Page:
Khalsa, S. S., Adolphs, R., Cameron, O. G., Critchley, H. D., Davenport, P. W., Feinstein, J. S., Feusner, J. D., Garfinkel, S. N., Lane, R. D., Mehling, W. E., Meuret, A. E., Nemeroff, C. B., Oppenheimer, S., Petzschner, F. H., Pollatos, O., Rhudy, J. L., Schramm, L. P., Simmons, W. K., Stein, M. B., Stephan, K. E.(2018) ‘Interoception and Mental Health: A Roadmap’ , Biological psychiatry. Cognitive neuroscience and neuroimaging, 3 (6), pp. 501–513.
Streeter, C. C., Whitfield, T. H., Owen, L., Rein, T., Karri, S. K., Yakhkind, A., Perlmutter, R., Prescot, A., Renshaw, P. F., Ciraulo, D. A., & Jensen, J. E. (2010) ‘Effects of Yoga Versus Walking on Mood, Anxiety, and Brain GABA Levels: A Randomized Controlled MRS Study’ , The Journal Of Alternative And Complementary Medicine, 16, (11), pp. 1–8.
Streeter CC, Jensen JE, Perlmutter RM, Cabral HJ, Tian H, Terhune DB, Ciraulo DA, Renshaw PF. (2007) ‘Yoga Asana sessions increase brain GABA levels: a pilot study’ , Journal of Alternative o f Complementary Medicine,13 (4), pp. 419-26.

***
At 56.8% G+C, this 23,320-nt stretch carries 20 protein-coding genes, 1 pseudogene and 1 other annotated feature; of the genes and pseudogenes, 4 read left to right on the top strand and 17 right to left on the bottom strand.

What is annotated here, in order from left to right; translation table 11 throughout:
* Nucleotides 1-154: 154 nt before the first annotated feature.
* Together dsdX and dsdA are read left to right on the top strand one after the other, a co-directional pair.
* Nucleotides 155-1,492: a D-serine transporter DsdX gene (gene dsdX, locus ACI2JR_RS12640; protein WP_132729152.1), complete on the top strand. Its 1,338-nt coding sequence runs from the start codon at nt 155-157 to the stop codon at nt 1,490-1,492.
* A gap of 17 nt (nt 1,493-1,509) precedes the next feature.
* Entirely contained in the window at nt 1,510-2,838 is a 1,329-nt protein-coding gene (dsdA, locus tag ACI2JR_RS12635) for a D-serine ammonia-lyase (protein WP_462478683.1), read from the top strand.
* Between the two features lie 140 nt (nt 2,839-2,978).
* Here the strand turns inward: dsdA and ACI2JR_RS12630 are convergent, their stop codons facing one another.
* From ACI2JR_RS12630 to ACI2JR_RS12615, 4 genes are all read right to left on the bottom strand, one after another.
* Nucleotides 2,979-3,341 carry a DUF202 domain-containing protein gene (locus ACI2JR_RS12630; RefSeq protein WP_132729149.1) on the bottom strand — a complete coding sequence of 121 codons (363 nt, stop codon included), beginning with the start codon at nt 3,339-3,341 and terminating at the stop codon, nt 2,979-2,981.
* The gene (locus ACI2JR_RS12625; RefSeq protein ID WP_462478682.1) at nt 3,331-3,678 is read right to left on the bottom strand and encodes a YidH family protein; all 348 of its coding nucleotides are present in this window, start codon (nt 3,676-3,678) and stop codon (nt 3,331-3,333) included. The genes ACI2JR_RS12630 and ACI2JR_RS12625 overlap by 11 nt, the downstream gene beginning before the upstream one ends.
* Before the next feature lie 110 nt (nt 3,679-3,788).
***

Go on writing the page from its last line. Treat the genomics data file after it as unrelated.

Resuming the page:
Sharma, A., Barrett, M. S., Cucchiara, A. J., Gooneratne, N. S., & Thase, M. E. (2017) ‘A Breathing-Based Meditation Intervention for Patients With Major Depressive Disorder Following Inadequate Response to Antidepressants: A Randomized Pilot Study’, The Journal of clinical psychiatry, 78(1), pp. 59–63.
Stefanaki, C., Bacopoulou, F., Livadas, S., Kandaraki, A., Karachalios, A., Chrousos, G. P., & Diamanti-Kandarakis, E. (2015) ‘Impact of a mindfulness stress management program on stress, anxiety, depression and quality of life in women with polycystic ovary syndrome: a randomized controlled trial’, Stress (Amsterdam, Netherlands), 18 (1), pp. 57–66.